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New Re-Animator Fights Zombies, Lawyers

Illustration for article titled New Re-Animator Fights Zombies, Lawyers

Indie comic Hack/Slash is about to become a lot more independent, after a legal battle over the ownership of cult zombie movie Re-Animator spilled over from the courtroom into the comic book world and forced them to choose between pulling the series or getting dumped by their distributor. But can the tentacles of attorneys stop us from seeing any more Herbert West, and how did things get to this point, anyway?After Diamond Distributors were sent a Cease and Desist order for distribution of the 15th, 16th and 17th issues of Devil Due's Hack/Slash series - Issues in which creator Tim Seeley's heroine Cassie Hack run into Stuart Gordon's version of Lovecraft's Herbert West as part of a storyline subtly titled "Cassie & Vlad Meet the Re-Animator" - publisher Devil's Due were informed that Diamond wouldn't be offering the issues to comic stores... which, due to the distributors' virtual monopoly on the market, meant that those issues wouldn't make it to comic stores at all (Diamond's Bill Schanes, Vice President of Purchasing, makes it clear that the decision was purely legal: "[W]e have been advised by Diamond's attorney's to not distribute issues #16 and #17 of the series Hack/Slash, plus process any additional reorders for #15 as well," he says in a press release on the subject).

Illustration for article titled New Re-Animator Fights Zombies, Lawyers

The problem is apparently the question of who owns the right to offer merchandise on the Re-Animator movies. Brian Yuzna, producer of the movies, is somewhat surprised that it's not him:

Devil's Due have done a fantastic job of keeping the spirit of the Re-Animator films alive in the Hack/Slash cross-over... It has been a pleasure to collaborate with such a talented crew. And I am proud to be working with them after the admirable stand they have taken in the face of economic coercion. This company exemplifies the independent spirit of the genre film and comics community. It may seem crazy to Re-Animator fans to think that a company that had nothing to do with the classic films could actually claim ownership of the "Re-Animator" brand and threaten to stop anyone else from creating comics, films or merchandise with the word 'reanimator' or 're-animator' in it- even the actual producer of the films that created the brand—but in this wacky world that is exactly what has happened.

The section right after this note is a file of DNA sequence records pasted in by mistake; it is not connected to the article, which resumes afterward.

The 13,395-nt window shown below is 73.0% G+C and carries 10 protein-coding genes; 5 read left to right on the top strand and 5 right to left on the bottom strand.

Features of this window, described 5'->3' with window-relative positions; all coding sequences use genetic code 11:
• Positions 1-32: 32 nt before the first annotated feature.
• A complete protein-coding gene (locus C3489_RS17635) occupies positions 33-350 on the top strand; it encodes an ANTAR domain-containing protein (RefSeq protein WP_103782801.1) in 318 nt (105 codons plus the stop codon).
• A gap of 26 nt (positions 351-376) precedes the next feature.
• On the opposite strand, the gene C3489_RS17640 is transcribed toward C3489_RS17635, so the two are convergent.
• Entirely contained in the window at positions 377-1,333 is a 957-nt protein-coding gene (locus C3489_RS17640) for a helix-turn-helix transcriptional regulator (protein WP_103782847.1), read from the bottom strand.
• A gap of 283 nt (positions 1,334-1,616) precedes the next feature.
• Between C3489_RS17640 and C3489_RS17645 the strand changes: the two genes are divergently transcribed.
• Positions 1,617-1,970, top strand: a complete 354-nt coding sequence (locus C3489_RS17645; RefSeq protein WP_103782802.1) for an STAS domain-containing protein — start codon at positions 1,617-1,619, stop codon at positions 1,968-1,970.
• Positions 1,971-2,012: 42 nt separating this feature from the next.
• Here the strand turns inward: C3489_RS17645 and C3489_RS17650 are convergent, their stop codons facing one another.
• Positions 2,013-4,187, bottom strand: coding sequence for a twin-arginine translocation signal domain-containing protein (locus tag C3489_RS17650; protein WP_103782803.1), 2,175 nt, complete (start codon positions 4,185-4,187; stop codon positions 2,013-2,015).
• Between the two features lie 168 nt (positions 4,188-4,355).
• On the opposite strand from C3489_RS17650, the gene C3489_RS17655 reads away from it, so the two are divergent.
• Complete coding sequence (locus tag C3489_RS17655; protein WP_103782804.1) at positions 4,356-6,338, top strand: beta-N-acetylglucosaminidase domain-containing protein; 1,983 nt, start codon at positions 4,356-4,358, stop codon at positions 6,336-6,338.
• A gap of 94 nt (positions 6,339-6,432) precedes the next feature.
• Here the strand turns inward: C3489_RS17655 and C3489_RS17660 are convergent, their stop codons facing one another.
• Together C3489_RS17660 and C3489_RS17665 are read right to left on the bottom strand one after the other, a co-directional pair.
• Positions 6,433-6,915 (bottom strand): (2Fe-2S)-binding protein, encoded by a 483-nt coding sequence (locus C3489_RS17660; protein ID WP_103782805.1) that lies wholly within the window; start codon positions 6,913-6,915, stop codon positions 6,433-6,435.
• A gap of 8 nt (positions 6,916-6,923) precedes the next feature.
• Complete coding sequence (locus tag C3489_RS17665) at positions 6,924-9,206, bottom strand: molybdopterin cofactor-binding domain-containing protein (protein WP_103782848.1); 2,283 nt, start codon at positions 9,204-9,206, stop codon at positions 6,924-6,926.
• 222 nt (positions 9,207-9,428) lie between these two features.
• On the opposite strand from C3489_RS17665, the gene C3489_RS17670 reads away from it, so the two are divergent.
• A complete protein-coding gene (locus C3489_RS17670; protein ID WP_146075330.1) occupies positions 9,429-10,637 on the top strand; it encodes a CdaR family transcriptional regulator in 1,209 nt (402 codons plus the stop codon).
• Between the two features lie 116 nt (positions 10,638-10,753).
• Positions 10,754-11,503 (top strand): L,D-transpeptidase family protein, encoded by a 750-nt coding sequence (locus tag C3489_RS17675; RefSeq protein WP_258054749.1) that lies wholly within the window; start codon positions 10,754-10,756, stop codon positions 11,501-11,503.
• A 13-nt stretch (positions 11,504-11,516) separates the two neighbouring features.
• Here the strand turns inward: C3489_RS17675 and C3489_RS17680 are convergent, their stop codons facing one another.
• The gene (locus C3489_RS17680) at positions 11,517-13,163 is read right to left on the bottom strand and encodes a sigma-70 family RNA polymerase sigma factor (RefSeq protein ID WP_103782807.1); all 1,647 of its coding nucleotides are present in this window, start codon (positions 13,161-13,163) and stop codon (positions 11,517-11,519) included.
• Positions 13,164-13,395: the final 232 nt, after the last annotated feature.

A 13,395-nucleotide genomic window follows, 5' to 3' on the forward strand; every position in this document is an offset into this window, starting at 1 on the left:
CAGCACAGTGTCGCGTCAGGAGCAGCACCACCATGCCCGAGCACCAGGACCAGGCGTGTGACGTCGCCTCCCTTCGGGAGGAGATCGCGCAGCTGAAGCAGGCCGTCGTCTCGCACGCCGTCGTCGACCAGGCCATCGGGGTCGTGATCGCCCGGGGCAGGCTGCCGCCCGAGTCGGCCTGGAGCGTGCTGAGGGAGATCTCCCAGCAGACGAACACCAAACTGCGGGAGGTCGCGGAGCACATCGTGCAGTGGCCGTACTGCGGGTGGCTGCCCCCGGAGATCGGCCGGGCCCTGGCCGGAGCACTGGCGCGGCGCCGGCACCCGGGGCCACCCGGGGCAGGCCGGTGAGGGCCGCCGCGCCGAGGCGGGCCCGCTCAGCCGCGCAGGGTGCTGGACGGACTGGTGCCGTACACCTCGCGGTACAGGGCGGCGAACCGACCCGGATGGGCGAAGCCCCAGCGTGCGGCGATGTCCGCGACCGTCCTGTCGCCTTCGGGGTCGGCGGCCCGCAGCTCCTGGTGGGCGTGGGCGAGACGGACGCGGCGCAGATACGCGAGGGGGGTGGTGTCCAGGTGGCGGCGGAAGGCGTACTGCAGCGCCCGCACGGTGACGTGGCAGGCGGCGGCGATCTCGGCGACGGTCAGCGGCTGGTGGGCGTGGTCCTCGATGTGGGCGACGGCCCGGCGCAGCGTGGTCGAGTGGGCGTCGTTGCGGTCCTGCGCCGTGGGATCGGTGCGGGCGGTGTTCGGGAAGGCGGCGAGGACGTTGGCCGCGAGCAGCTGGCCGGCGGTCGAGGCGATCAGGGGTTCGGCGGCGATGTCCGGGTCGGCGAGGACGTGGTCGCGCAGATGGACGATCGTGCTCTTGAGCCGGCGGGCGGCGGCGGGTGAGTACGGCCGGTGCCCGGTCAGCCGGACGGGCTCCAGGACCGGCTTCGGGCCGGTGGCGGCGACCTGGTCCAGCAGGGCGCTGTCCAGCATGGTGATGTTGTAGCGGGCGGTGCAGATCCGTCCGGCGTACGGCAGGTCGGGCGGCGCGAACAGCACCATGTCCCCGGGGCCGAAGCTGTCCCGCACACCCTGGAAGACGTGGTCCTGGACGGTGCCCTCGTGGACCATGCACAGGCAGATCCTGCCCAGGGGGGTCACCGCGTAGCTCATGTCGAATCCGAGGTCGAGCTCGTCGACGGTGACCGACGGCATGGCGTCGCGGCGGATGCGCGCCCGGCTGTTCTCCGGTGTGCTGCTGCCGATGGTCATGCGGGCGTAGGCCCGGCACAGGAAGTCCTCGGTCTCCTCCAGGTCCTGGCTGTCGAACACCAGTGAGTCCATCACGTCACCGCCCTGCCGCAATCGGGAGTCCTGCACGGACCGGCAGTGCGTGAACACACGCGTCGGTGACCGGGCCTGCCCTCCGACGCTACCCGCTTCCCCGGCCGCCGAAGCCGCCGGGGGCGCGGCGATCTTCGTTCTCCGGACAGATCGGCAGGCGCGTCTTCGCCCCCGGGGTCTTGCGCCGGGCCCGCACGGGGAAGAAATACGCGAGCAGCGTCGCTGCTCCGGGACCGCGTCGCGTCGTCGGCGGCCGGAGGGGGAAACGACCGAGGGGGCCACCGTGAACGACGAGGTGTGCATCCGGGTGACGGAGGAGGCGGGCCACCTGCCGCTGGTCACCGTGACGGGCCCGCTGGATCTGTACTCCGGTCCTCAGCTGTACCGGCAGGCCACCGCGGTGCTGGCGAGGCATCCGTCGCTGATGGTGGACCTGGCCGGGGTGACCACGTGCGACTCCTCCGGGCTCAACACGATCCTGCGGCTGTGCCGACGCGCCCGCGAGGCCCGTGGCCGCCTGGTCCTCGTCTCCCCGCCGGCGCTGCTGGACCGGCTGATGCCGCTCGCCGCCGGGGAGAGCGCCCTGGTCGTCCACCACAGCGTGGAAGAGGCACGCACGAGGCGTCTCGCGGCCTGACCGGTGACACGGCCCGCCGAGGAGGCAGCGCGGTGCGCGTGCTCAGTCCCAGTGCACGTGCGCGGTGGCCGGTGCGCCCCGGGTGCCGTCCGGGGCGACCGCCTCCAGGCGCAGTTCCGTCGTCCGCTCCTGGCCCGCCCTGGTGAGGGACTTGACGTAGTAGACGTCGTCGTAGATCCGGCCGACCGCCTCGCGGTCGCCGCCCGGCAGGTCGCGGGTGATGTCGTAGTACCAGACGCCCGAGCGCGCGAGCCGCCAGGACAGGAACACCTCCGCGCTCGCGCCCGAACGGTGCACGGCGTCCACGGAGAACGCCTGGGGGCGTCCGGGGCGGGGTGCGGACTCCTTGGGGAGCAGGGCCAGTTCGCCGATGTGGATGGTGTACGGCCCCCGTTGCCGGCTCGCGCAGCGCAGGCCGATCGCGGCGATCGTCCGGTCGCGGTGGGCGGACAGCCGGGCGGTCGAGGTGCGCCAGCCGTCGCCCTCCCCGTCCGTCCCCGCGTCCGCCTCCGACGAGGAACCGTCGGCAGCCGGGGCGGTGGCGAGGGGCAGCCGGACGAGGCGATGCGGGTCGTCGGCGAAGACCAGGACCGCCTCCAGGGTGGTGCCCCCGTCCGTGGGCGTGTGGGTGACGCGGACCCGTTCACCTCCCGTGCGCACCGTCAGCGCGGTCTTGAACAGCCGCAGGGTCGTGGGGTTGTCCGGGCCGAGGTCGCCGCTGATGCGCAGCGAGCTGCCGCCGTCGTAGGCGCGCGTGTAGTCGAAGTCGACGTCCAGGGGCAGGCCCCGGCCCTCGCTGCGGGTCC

So who is this company that "had nothing to do with the classic films" that's causing the problem? That would be Re-Animator LLC, a company that filed for trademark on "Re-Animator" on April 20th, 2005 courtesy of lawyer Michael Lovitz - a man who's previously written a book about comic book trademark and copyright law and hosted a series of workshops at the San Diego Comic-Con called Comic Book Law School for years. While the identity of those behind Re-Animator LLC remains unconfirmed, Lovitz has also filed for many other trademarks over the years that have been related to comics published by Dynamite Entertainment (amongst them Jungle Girl, Savage Tales and characters from the Project Superpowers series) - a company that has published its own Re-Animator comics. No matter whoever is behind the C&D order, Devil's Due isn't backing down. Company president Josh Blaylock:

We deliberated internally long and hard, but this was in good conscience not something I felt we could roll over and just accept. I've reviewed the facts, spoken to copyright, corporate and entertainment attorneys, and resolved that this, in my own personal opinion, is a ridiculous bully tactic that only hurts Tim [Seeley, Hack/Slash creator] and all of the creators who work so hard to make Hack/Slash the great book that it is and abuses the Diamond policy of staying out of legal issues.

The result? Devil's Due will be distributing the issues themselves directly to retailers, offering discounts of between 50 - 60% off cover price to those who choose to order from their website; post #17, the series will return to Diamond Distribution. But as for any future appearances of Herbert West...? Well, I'm sure the lawyers will do Lovecraft proud in terms of creative tortures necessary to make that happen. [Devil's Due Publishing]

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Chris Braak

Huh. I thought that a successful trademark suit required that you be able to successfully prove that the trademark in question is generally associated with your company.

How can this actually work—except if it's just too much of a hassle to dispute it?